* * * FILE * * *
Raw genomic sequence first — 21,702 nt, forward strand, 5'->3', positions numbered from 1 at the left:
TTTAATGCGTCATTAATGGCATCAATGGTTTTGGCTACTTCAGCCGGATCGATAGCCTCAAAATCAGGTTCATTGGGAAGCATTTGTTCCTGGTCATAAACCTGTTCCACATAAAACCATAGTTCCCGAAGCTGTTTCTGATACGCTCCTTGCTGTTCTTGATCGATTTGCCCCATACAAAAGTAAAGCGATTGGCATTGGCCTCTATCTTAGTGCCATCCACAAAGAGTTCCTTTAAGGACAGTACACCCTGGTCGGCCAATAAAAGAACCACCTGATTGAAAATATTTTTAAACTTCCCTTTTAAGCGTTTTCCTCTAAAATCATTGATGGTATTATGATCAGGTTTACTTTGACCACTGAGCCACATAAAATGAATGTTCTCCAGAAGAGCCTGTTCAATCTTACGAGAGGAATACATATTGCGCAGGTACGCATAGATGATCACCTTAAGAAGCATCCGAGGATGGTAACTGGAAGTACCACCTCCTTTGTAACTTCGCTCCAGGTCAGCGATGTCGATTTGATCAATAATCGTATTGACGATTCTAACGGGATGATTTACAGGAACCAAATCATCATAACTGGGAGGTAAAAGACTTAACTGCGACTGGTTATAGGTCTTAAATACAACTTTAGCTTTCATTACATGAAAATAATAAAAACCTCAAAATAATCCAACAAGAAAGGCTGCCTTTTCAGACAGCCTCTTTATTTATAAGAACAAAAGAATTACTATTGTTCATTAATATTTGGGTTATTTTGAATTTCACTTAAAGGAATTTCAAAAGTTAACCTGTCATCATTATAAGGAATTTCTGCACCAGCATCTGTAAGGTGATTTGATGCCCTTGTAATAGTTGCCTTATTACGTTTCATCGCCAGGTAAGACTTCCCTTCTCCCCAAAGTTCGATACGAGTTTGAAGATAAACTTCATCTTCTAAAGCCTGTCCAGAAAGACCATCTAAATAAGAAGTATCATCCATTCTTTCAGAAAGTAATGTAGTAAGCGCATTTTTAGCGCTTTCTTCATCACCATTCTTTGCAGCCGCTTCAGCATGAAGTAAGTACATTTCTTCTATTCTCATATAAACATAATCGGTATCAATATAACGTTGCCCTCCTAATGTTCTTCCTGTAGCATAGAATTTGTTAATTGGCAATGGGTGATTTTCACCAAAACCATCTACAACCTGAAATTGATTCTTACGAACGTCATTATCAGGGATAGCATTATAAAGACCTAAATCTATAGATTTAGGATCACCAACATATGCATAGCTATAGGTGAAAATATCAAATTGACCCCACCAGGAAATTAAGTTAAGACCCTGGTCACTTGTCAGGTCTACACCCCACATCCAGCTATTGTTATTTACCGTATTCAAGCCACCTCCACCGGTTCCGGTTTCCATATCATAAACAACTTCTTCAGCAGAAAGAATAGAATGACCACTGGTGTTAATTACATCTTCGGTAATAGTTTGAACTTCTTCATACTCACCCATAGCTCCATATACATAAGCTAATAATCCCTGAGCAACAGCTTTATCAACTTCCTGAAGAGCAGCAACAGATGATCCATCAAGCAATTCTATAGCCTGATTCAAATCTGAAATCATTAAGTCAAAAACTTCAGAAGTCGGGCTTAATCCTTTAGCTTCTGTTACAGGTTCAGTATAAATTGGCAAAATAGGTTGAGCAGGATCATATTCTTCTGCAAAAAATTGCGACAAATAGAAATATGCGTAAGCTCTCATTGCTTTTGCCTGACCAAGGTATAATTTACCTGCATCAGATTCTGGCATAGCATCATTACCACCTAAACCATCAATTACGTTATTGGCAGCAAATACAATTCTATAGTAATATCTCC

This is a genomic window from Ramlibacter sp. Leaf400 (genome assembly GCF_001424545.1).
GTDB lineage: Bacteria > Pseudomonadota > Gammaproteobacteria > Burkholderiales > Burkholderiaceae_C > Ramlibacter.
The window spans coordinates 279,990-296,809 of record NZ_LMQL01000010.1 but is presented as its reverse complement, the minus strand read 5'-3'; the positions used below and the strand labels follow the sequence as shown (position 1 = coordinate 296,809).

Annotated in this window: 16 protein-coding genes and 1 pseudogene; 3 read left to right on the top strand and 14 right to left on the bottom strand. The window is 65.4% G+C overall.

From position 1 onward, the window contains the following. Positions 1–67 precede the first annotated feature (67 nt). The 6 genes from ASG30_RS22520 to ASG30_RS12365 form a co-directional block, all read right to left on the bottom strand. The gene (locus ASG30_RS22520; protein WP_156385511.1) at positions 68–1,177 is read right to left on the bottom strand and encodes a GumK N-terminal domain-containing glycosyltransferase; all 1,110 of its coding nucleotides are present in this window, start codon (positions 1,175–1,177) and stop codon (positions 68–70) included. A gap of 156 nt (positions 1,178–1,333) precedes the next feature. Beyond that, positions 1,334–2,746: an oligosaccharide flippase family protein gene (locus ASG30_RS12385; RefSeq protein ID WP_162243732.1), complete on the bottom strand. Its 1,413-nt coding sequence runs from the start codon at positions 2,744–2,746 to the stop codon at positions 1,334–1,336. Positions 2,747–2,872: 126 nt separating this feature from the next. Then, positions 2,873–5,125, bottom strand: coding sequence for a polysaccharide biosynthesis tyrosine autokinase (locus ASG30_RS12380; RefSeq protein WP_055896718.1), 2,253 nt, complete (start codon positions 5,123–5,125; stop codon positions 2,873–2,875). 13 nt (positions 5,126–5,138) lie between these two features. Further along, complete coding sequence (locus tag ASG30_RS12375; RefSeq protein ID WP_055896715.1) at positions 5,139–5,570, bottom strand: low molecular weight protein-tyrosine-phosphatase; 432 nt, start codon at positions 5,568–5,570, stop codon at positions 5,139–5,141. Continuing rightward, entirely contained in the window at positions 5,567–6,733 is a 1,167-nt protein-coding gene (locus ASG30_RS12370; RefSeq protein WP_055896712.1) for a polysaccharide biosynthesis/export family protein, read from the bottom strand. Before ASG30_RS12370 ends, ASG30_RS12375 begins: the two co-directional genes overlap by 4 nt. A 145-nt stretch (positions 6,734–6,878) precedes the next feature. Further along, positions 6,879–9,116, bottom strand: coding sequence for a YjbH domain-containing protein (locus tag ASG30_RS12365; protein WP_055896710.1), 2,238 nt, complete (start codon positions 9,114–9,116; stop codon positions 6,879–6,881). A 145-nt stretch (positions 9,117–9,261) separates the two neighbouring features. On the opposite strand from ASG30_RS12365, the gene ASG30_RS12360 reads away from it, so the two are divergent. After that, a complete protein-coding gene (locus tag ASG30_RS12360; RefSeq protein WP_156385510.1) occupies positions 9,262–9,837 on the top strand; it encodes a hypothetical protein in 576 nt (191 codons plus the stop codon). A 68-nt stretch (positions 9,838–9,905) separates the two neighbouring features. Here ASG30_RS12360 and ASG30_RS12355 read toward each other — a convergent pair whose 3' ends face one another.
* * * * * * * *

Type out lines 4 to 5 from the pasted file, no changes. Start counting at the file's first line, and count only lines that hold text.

GTDB lineage: Bacteria > Pseudomonadota > Gammaproteobacteria > Burkholderiales > Burkholderiaceae_C > Ramlibacter.
The window spans coordinates 279,990-296,809 of record NZ_LMQL01000010.1 but is presented as its reverse complement, the minus strand read 5'-3'; the positions used below and the strand labels follow the sequence as shown (position 1 = coordinate 296,809).